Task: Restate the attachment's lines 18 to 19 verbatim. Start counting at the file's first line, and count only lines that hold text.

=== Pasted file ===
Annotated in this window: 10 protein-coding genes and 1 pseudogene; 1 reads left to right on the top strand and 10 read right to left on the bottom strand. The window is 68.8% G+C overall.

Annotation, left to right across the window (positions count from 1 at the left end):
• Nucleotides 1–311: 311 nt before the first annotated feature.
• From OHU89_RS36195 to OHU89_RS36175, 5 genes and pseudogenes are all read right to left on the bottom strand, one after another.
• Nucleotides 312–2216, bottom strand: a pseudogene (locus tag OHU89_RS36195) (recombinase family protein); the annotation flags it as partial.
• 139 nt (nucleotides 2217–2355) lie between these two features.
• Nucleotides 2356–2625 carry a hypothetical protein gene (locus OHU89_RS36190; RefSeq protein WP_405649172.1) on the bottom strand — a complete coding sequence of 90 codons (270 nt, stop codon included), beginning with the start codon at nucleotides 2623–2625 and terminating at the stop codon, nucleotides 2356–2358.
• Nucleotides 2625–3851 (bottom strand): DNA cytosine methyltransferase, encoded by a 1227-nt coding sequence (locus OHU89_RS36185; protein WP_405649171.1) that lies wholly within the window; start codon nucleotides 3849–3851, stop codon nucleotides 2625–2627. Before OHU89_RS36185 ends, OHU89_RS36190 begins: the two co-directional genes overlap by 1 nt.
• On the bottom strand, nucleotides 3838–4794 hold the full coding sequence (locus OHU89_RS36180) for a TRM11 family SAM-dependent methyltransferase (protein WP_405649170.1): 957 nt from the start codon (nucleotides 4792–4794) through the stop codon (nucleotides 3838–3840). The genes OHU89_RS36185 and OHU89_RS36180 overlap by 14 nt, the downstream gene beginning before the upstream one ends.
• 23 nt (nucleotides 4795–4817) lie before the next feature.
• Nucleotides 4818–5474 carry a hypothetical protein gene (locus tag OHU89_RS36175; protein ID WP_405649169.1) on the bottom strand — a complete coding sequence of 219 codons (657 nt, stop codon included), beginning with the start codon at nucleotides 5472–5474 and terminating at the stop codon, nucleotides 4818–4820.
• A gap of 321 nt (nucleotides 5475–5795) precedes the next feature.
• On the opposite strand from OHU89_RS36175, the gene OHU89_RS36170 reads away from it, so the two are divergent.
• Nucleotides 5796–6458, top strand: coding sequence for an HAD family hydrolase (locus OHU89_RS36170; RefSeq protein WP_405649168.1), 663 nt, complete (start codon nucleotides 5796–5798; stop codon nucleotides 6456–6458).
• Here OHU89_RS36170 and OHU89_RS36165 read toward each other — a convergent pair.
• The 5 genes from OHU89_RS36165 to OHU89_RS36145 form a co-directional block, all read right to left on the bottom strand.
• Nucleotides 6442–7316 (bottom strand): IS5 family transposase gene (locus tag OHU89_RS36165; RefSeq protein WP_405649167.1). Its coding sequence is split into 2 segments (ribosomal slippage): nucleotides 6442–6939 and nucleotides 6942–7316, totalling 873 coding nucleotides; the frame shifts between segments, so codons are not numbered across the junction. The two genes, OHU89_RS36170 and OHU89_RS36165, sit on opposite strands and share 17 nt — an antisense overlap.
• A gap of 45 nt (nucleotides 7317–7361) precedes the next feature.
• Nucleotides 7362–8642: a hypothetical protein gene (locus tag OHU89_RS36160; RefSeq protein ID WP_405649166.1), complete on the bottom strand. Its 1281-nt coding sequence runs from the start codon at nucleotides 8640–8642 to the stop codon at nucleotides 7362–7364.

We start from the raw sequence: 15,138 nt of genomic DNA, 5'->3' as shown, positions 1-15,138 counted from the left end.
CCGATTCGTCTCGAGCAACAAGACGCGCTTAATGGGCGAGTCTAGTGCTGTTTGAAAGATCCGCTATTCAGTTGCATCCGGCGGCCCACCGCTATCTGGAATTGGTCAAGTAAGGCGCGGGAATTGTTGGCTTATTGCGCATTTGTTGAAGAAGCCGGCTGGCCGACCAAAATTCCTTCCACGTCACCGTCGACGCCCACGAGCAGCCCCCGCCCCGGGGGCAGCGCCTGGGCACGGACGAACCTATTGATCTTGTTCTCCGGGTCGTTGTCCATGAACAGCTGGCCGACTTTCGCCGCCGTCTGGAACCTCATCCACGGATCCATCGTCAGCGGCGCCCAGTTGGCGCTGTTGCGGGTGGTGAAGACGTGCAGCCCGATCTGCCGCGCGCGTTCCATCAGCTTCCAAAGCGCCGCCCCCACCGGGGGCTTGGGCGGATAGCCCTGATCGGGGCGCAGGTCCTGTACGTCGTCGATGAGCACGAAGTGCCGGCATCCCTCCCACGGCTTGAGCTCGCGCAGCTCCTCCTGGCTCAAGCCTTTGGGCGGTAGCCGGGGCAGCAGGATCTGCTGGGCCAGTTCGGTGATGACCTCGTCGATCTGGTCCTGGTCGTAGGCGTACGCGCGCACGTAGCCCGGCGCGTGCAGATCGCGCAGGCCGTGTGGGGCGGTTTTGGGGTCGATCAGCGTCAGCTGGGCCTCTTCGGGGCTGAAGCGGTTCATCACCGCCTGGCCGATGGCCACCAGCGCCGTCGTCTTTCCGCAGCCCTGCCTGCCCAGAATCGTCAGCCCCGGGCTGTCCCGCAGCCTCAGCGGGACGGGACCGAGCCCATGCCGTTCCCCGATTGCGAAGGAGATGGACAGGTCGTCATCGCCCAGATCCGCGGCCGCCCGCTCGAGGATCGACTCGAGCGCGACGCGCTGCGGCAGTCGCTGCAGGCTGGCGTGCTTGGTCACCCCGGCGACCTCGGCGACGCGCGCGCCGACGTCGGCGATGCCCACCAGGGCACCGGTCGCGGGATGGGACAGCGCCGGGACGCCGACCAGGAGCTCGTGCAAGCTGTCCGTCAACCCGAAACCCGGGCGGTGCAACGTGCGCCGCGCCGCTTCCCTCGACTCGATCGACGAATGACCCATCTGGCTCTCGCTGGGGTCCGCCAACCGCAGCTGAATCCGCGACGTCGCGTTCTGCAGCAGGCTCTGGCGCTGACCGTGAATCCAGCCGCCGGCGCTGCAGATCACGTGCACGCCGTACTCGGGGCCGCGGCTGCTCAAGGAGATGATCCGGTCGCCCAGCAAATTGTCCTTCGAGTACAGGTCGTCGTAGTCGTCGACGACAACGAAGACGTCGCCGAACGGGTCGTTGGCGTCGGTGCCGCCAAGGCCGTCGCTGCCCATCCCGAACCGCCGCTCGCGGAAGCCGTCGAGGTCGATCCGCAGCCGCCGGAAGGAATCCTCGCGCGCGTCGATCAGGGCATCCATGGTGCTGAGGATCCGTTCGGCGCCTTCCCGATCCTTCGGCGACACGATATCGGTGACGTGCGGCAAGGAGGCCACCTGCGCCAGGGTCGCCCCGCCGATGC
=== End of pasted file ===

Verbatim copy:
• A gap of 45 nt (nucleotides 7317–7361) precedes the next feature.
• Nucleotides 7362–8642: a hypothetical protein gene (locus tag OHU89_RS36160; RefSeq protein ID WP_405649166.1), complete on the bottom strand. Its 1281-nt coding sequence runs from the start codon at nucleotides 8640–8642 to the stop codon at nucleotides 7362–7364.